The Louisiana Slave Rebellion 1811
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Patriots and Adventures








The generation of 1860 is notable for its military service. In 1862 these people furnished two regiments of volunteers to the Union army and several officers to a third regiments were composed of men who were officers and soldiers from our most illustrious free families.

These valiant patriots, worthy descendants of their forebears who fought in the wars of 1815 and 1845, burned with the desire to take up arms for the cause of freedom. At the first call for volunteers, they enlisted for three years. They participated in several major battles and impartial history has recorded the quality of their valor.

The bravery and the fearlessness of the Creole troops excited the admiration, not only of the other American people, but of the entire world.


Andre Cailloux


The conduct of Captain Andre Cailloux was adequate proof for the minds of skeptics and it silenced the enemies of the black man. The eyes of the world were indeed on this American Spartacus.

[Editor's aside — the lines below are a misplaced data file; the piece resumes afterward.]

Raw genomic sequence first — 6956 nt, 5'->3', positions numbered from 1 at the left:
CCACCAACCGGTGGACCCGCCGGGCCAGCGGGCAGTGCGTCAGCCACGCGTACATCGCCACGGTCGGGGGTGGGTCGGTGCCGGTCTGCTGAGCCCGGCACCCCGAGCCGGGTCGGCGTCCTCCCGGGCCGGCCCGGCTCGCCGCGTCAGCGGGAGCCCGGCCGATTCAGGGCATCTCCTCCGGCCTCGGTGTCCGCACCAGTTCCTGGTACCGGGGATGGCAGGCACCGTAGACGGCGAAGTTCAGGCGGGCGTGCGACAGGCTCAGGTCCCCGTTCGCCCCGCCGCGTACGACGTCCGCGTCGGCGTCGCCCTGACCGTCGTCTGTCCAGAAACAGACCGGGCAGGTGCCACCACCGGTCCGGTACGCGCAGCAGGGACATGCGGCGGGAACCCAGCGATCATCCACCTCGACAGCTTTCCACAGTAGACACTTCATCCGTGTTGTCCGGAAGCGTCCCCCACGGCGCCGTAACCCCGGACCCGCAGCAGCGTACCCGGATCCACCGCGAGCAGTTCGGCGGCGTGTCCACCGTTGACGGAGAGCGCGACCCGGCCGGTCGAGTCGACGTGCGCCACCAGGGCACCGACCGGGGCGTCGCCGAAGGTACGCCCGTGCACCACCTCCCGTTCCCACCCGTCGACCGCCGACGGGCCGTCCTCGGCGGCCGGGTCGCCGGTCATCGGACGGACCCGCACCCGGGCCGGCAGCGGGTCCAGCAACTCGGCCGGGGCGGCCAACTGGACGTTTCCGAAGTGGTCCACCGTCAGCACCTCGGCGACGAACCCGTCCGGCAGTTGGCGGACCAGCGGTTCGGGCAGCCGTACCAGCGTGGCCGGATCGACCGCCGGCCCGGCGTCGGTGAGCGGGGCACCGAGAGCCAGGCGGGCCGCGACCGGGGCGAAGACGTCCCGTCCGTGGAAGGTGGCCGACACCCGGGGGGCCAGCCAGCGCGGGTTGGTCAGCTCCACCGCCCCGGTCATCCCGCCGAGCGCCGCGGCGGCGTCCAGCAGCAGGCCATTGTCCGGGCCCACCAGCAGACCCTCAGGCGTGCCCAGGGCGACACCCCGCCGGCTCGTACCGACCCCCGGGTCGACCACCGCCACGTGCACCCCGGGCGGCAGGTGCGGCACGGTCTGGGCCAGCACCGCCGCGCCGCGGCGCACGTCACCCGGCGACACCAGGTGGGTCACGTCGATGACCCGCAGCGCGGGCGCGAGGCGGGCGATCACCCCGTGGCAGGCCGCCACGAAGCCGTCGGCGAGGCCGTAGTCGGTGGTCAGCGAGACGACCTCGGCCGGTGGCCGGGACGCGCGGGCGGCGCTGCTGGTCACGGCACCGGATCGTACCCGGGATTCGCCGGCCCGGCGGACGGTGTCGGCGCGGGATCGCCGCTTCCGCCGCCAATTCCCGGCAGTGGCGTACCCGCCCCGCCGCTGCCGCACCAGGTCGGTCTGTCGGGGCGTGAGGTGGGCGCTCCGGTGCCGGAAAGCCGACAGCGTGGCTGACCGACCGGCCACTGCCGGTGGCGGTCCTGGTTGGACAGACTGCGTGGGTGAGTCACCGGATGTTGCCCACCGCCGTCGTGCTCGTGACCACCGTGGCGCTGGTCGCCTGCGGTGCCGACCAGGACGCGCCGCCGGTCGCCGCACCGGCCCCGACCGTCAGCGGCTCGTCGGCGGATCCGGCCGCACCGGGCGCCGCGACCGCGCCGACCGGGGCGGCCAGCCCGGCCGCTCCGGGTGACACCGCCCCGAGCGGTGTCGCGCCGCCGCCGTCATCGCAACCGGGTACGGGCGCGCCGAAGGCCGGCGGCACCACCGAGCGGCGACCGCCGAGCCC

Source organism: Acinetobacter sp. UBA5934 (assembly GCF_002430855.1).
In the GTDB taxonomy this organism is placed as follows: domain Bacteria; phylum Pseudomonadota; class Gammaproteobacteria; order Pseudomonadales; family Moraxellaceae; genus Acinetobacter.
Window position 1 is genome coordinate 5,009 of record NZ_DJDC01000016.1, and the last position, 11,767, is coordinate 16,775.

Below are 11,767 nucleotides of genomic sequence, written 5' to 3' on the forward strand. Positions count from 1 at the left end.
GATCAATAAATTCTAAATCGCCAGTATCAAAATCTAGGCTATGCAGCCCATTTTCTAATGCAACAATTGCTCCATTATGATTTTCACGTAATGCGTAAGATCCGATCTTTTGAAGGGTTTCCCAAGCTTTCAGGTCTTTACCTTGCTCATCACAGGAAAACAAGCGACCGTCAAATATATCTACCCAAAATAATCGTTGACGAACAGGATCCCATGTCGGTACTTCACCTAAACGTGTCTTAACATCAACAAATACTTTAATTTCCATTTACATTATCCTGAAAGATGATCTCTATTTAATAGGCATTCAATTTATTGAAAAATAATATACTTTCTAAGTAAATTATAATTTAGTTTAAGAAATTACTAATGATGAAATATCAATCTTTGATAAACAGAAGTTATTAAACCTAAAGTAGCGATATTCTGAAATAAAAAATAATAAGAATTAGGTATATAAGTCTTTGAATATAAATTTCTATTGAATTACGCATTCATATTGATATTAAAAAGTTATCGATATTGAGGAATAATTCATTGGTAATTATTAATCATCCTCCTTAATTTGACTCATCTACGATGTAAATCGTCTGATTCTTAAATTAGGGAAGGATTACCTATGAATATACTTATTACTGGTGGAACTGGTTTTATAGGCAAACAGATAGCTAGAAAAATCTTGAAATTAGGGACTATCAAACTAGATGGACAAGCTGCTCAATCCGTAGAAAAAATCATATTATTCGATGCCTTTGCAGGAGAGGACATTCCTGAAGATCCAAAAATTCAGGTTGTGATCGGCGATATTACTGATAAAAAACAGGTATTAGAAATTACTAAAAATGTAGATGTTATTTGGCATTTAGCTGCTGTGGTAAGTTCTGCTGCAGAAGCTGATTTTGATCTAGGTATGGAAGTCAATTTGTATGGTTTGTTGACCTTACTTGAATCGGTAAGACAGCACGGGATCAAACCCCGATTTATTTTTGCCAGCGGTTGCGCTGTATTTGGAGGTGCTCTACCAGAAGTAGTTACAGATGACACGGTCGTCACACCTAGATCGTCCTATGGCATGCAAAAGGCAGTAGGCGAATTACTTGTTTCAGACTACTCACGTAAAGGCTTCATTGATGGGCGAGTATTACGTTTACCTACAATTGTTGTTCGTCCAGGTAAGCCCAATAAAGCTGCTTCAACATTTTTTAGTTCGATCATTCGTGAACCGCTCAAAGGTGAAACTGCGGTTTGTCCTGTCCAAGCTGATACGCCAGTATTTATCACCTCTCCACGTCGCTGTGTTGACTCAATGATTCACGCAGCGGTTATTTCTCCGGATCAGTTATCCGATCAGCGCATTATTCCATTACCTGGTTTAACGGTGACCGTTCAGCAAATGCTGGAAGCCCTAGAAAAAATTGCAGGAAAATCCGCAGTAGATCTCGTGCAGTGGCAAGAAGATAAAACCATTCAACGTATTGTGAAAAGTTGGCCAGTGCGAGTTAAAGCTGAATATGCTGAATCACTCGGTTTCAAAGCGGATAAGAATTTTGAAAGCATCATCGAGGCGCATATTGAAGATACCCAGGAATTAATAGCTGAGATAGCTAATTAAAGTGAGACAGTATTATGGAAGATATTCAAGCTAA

The hero of ancient Rome displayed no braver heroism than did this officer who ran forward to his death with a smile on his lips and crying, "let us go forward, O comrades!" Six times he threw himself against the murderous batteries of Port Hudson, and in each assault he repeated his urgent call, "let us go forward, one more time!" Finally, falling under the mortal blow, he gave his last order to his attending officer, "Bacchus, take charge!" If anyone should say the knightly Bayard did better or more, according to history, he lies.



Buckaneers in Louisiana
by: Tommy Thompson


A point important to the race problem was resolved: Andre Cailloux certainly proved that the black man is able to fight and die for his county.

Our grateful people honored him with an elaborate funeral after the enemy finally released his remains which had lain out on the plains for two months. All those whom Captain Cailloux had glorified by his heroic death came to show their recognition on this solemn occasion.

Never before, with one exception, had New Orleans been the theater of such a demonstration. Men, women, and children, all wearing mourning, followed the coffin of this hero to his tomb where his mutilated remains were laid to rest.

In all history there was but one Andre Cailloux! May our compatriots remember him! May they erect a monument or a statue that will save his name from oblivion.

Our people and Our history
by: Rodolph Lucien Desdunes


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